How to Kick Start Your Career in Change Management

Mark Astbury 09.08.2016

As a change recruiter I’m often asked how best to break into the change management market... and why wouldn’t you?

Change is, I find, one of the most peculiar elements of the banking world (and this is coming from a change recruiter). It does not generate revenue, or process transactions, and yet it’s delivery has become integral to all of the major banking organisations. It pays better than most roles, it gives enormous variety as you work across a range of different projects throughout your career and many get a real sense of achievement when they deliver positive results in an environment which is often very averse to changing at all.

As a change recruiter I’m often asked how best to break into the market... and why wouldn’t you? What’s not to love? 

So how can you get into change management?

To answer this you need to know what’s needed to do well in change because it is not what we would describe as a traditional line role, namely accounting, operations, IT, trading, sales etc, where responsibilities and activities can be heavily prescribed and structured, change management comes with its own unique skill set.

The skills change professionals are defined by are hard to quantify. Mostly it is around stakeholder management, analysis and how you deal with ambiguity. These are all incredibly open terms and can mean different things to different people depending on the organisation, type of project and stakeholders. 

Projects these days are often vague. Regulatory demands are rarely set in stone and it takes a hefty amount of analysis and quite a strong personality to make a decision about exactly what the regulations mean and what impact that it will have upon the business. Dealing with uncertainty and being able to make decisions quickly without an obvious path ahead of you is a hard skill to learn and is one of the defining features of many of the strongest change candidates. Dealing with uncertainty and being able to make decisions quickly without an obvious path ahead of you is a hard skill to learn

Stakeholder management, however, is probably the most important skill set, especially in project management and is the hardest to define. Some programmes need a soft touch to gently bring people on board with the new order, while others will need an iron fist to drive and deliver, to secure buy in and at times resources from what can often be difficult stakeholders. When searching for change professionals this is the hardest element to look for in a CV. There is no key word we can look for as recruiters to gauge how good candidates are at dealing with stakeholders, and this brings me to my last point. 

Project and change management is not something that can be learnt by reading a book. Anyone can learn the process, just look at Prince II or PMP and you can see the methodology, the stages of delivery and controls framework that need to be adhered to. However, all of the qualifications in the world won’t help to secure much needed buy in or resources.  They won’t mean that stakeholders have to give you the time that you need. They won’t help you work out what people actually want when gathering requirements as it’s rare that people really know what they want. So change is more of a mentality. It’s not necessarily about what you know although these days being able to fully understand and have meaningful  conversations with the people in the line has become of paramount importance but rather about how you deal with people and solve problems. Project and change management is not something that can be learnt by reading a book.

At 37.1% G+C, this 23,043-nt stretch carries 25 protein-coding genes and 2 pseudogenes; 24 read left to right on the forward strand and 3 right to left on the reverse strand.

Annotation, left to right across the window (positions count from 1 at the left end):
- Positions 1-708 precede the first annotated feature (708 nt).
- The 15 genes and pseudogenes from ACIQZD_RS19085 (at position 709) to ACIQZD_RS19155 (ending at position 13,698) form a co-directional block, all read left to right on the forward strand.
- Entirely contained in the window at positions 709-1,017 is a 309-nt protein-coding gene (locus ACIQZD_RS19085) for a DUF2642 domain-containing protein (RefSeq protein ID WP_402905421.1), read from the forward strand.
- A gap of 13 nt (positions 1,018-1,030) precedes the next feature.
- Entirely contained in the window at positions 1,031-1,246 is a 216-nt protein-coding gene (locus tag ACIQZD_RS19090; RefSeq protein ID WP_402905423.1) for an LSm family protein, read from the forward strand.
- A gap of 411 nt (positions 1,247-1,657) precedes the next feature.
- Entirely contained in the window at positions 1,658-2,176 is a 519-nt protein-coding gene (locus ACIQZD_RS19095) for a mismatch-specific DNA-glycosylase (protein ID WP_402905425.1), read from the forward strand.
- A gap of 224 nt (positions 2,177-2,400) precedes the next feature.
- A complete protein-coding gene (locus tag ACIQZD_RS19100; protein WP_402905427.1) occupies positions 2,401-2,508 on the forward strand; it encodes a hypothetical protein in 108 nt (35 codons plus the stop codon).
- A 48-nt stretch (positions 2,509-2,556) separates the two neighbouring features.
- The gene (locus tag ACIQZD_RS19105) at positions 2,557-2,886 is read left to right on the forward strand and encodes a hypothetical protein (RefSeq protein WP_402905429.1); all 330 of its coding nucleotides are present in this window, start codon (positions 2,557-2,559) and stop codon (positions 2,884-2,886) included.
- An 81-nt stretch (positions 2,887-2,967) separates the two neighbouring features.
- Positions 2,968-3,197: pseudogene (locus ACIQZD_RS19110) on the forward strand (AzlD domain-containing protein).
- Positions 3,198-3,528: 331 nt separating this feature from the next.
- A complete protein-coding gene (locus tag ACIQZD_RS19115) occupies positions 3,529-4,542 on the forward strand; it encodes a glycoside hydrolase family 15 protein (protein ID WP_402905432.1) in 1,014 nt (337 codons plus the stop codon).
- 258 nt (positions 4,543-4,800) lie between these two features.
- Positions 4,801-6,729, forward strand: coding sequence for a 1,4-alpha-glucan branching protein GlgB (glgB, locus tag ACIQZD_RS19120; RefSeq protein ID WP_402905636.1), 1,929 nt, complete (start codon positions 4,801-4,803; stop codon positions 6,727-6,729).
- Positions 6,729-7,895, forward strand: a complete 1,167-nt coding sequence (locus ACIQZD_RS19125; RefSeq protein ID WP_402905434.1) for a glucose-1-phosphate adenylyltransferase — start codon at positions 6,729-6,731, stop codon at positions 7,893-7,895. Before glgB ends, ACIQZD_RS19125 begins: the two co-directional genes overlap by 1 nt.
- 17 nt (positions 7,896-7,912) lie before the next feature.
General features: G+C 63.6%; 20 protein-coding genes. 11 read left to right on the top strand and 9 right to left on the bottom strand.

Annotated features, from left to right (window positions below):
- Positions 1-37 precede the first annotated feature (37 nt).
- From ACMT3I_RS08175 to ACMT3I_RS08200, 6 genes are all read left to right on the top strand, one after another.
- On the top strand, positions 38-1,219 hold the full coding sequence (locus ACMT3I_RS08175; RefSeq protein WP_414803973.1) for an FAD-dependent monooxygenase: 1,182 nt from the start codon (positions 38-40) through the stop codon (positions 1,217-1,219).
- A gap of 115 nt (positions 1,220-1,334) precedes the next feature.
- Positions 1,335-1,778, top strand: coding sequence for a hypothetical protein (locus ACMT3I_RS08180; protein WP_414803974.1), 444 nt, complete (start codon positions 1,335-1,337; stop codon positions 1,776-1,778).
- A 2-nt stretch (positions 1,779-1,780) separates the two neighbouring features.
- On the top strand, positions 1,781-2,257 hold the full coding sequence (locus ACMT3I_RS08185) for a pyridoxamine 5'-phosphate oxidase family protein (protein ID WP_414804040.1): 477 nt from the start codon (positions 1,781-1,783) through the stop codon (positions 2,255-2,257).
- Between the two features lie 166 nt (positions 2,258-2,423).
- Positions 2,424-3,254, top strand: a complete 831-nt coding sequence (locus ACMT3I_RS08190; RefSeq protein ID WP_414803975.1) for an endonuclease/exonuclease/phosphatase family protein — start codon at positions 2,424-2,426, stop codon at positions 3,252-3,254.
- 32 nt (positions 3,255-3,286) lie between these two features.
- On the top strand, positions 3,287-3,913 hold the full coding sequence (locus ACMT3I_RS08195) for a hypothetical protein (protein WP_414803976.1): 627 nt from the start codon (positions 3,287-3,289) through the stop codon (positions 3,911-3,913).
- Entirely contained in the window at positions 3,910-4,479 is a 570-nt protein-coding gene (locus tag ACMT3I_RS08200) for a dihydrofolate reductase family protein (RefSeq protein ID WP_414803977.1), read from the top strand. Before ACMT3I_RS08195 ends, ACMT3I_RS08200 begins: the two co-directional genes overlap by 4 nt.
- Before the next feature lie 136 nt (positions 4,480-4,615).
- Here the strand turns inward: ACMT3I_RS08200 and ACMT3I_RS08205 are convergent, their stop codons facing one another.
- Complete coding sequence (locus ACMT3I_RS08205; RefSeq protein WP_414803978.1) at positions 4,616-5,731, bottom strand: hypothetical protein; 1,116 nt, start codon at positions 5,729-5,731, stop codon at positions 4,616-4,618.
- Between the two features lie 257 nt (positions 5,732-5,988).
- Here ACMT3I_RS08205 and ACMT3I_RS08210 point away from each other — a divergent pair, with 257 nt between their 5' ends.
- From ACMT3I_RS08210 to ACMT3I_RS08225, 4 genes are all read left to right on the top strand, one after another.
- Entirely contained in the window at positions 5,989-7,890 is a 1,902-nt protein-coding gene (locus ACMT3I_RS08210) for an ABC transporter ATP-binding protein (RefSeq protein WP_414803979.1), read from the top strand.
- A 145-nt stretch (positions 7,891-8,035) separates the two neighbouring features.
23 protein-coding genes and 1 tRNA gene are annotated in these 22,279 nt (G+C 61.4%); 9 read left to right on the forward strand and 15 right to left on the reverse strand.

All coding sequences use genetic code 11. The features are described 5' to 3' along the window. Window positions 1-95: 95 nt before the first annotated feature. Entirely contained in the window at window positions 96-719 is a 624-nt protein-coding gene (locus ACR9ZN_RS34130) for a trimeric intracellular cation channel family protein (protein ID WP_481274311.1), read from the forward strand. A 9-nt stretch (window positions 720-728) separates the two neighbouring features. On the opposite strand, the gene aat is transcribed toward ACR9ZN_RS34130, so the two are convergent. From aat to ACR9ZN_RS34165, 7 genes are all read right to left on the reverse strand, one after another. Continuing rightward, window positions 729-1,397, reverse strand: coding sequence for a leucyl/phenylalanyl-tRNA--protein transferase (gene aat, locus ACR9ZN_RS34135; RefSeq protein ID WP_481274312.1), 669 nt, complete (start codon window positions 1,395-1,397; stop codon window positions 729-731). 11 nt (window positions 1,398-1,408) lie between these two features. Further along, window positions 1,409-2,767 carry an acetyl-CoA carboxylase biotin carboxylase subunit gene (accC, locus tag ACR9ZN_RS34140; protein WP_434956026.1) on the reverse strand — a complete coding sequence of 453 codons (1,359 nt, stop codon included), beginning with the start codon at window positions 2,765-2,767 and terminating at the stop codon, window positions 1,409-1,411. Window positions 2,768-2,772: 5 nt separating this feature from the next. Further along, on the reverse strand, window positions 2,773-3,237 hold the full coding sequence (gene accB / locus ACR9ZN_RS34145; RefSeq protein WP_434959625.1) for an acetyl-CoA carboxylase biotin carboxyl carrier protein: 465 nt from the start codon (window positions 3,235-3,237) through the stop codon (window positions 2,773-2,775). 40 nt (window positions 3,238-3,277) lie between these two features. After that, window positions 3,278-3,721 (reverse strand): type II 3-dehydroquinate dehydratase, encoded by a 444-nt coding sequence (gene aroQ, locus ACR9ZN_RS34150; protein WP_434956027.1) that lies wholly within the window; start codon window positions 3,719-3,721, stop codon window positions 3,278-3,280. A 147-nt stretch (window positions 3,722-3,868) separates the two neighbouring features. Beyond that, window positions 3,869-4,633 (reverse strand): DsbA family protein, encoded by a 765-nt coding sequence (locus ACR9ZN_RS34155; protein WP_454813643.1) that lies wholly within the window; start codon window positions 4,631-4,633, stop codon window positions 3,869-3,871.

Some of this can be learnt and large consultancies pride themselves on training people to be dropped into any situation and are able to work out the best course of action to get the project right. If you are at a graduate level and wanting to get into change, then this is probably the quickest way. You will learn about effective questioning, how to fire fight when things go wrong alongside the various methodologies. However there is still that base level of aptitude and they will want to see your people skills and how you handle objections and difficult situations.

If you are currently working in “the line” however, there are alternatives. The best way is through networking. Talk to the project people that you know, ask to get involved in their projects in some capacity or offer to act as an SME or to develop requirements. This will give you an excellent opportunity to learn the change processes and the way programmes are structured, a great base on which to build when exploring other opportunities. From there you can springboard into a change role via internal moves, perhaps through Programme and Project Managers in your network. This is significantly easier when in permanent roles as companies are happy to invest in your development and training, whereas in contracting they would expect you to hit the ground running. The best advice I can give anyone looking to get into change is to be proactive. 

The best advice I can give anyone looking to get into change is to be proactive. If you are looking at an entry level position through a graduate scheme for example, bear in mind the aptitudes that they will look for will be around people skills. If you are working in the line, make sure you are networking with change people internally. Seek out project work wherever possible and look for internal opportunities within your specific area as this is where you will be able to add the most value. 

If you have any questions regarding this content or you are looking for new opportunities within this area, please get in touch. Alternatively, please visit our jobs site.

Mark Astbury's picture
Associate Director
mastbury@morganmckinley.co.uk

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